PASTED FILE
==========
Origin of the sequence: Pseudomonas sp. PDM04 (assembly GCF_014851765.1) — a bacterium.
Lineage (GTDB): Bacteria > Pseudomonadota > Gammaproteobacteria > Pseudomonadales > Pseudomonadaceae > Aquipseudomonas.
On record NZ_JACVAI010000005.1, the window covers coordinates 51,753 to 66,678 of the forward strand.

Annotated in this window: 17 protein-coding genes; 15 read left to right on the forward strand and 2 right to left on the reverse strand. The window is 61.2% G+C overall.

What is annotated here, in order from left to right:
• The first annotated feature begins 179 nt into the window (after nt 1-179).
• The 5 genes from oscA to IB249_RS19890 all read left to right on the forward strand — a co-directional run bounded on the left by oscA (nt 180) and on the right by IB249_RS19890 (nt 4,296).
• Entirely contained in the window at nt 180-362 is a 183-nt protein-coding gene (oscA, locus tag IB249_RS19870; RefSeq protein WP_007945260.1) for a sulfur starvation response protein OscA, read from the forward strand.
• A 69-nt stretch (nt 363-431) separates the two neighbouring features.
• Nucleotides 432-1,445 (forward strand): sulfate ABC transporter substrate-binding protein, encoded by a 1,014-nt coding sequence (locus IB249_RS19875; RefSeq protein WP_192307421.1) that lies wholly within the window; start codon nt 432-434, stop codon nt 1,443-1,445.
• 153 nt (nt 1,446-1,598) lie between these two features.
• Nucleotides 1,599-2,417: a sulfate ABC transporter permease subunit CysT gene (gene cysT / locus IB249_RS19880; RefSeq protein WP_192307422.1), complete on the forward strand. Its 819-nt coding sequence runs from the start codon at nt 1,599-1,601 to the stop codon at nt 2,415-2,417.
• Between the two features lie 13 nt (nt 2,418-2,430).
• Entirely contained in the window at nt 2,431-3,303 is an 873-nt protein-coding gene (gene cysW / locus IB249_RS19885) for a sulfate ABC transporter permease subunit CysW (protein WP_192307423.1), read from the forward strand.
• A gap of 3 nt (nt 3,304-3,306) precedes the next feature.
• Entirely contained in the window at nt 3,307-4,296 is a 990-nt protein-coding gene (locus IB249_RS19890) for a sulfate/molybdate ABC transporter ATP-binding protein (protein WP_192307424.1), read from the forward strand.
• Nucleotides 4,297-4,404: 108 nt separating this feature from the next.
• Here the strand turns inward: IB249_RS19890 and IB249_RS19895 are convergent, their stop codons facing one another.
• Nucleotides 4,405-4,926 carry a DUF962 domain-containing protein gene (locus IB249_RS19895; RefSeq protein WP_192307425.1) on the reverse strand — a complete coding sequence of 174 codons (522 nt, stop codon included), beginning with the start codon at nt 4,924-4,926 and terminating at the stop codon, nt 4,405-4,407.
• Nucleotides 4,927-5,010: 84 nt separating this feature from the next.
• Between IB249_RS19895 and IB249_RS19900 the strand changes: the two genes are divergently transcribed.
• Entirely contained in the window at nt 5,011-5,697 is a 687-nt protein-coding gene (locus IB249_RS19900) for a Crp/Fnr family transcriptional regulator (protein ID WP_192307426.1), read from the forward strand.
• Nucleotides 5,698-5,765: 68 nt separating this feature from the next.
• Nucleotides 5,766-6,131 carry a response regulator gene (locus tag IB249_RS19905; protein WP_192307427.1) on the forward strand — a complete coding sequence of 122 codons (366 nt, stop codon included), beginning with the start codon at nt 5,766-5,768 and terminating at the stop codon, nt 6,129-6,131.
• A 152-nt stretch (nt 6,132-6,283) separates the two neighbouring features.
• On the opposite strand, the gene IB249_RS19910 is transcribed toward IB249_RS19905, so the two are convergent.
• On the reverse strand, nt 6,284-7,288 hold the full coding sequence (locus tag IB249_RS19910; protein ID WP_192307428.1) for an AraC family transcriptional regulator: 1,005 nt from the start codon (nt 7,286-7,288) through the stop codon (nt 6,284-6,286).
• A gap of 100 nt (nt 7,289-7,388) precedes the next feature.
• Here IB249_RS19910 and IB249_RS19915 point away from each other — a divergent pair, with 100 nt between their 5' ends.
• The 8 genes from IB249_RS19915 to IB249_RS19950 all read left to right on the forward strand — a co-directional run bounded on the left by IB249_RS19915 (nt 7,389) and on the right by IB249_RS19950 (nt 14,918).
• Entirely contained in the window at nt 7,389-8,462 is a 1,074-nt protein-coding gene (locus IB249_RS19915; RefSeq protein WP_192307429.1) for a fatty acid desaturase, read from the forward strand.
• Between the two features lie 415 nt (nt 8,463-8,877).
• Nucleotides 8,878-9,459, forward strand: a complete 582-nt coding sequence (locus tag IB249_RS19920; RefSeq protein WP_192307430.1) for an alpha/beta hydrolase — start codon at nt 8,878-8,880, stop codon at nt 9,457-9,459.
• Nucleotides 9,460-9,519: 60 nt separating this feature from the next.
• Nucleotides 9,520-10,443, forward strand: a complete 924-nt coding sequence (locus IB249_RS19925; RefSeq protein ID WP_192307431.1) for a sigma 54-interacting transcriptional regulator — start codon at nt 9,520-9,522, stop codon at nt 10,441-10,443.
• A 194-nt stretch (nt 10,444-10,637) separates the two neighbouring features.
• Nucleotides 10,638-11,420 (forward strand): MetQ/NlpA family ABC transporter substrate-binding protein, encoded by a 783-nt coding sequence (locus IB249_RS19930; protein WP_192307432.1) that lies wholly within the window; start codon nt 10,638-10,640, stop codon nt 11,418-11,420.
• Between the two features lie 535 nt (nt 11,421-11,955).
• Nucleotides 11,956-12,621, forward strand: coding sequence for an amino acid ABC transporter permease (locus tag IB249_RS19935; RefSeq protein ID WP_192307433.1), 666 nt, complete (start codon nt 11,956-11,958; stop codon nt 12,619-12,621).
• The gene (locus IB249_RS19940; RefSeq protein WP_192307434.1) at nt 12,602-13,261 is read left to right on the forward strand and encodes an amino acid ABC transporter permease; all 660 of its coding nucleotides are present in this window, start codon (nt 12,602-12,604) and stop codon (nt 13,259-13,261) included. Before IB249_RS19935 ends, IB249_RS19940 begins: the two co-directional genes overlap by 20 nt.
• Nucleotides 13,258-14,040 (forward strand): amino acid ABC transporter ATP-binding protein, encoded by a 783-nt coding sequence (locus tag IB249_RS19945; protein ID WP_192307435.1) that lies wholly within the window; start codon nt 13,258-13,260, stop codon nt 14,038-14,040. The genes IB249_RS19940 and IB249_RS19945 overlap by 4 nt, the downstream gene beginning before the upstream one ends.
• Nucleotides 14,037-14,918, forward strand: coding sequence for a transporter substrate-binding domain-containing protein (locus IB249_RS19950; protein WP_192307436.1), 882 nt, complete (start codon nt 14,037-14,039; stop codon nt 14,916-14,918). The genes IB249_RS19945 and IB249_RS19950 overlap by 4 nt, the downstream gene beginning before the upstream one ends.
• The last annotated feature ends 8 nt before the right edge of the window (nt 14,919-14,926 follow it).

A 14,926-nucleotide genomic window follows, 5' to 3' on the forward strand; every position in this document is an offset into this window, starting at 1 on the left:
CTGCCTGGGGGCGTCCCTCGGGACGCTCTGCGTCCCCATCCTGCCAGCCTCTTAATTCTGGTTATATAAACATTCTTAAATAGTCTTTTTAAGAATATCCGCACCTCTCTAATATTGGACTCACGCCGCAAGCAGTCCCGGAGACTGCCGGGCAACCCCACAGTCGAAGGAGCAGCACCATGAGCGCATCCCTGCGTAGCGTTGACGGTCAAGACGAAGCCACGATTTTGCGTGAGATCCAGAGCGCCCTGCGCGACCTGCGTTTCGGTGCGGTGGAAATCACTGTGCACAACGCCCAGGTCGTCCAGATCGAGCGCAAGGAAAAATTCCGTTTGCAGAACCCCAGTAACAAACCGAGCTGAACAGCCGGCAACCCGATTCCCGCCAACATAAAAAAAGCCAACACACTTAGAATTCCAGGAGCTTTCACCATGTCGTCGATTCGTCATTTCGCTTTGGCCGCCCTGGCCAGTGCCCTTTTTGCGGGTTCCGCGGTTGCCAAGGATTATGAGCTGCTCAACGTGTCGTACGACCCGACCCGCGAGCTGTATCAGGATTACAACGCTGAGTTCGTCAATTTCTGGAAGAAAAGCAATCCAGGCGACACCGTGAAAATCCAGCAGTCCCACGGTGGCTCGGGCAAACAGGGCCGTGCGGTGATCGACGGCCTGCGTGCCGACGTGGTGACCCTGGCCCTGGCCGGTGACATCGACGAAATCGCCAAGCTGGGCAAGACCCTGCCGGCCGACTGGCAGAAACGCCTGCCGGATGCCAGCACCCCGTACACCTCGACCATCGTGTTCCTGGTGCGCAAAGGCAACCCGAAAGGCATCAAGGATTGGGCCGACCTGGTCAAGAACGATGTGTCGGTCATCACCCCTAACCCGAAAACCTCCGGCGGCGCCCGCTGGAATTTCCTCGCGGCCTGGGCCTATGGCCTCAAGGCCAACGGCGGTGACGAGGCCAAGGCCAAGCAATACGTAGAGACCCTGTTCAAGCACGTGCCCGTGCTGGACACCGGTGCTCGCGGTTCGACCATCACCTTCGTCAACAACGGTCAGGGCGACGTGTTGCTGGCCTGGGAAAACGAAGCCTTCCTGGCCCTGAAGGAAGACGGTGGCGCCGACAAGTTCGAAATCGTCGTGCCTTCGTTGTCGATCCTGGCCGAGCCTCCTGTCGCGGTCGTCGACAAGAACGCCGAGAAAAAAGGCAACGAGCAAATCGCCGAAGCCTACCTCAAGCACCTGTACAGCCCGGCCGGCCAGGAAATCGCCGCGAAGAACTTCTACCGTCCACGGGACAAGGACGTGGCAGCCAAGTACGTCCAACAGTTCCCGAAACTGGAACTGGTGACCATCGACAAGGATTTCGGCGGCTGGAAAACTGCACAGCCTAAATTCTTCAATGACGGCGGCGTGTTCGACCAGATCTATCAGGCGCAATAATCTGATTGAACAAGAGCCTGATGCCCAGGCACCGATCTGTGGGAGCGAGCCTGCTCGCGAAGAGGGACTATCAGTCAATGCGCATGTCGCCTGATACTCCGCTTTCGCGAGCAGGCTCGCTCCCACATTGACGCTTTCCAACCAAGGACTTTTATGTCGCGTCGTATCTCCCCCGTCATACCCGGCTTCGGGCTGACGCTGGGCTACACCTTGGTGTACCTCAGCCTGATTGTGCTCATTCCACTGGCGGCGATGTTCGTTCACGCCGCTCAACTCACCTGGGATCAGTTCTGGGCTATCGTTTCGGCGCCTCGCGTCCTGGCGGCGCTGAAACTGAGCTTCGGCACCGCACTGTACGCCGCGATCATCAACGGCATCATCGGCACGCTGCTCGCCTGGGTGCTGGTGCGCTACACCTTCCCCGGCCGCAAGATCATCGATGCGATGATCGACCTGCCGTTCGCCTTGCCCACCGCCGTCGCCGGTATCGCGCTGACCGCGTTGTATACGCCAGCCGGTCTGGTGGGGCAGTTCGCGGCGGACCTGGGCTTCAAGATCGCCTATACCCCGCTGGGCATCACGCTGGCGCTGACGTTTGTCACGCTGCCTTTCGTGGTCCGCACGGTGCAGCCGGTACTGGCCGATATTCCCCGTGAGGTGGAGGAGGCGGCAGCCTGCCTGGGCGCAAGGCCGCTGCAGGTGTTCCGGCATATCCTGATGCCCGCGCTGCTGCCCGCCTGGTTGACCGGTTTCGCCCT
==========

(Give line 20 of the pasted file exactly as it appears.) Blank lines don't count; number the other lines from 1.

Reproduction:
• Nucleotides 4,927-5,010: 84 nt separating this feature from the next.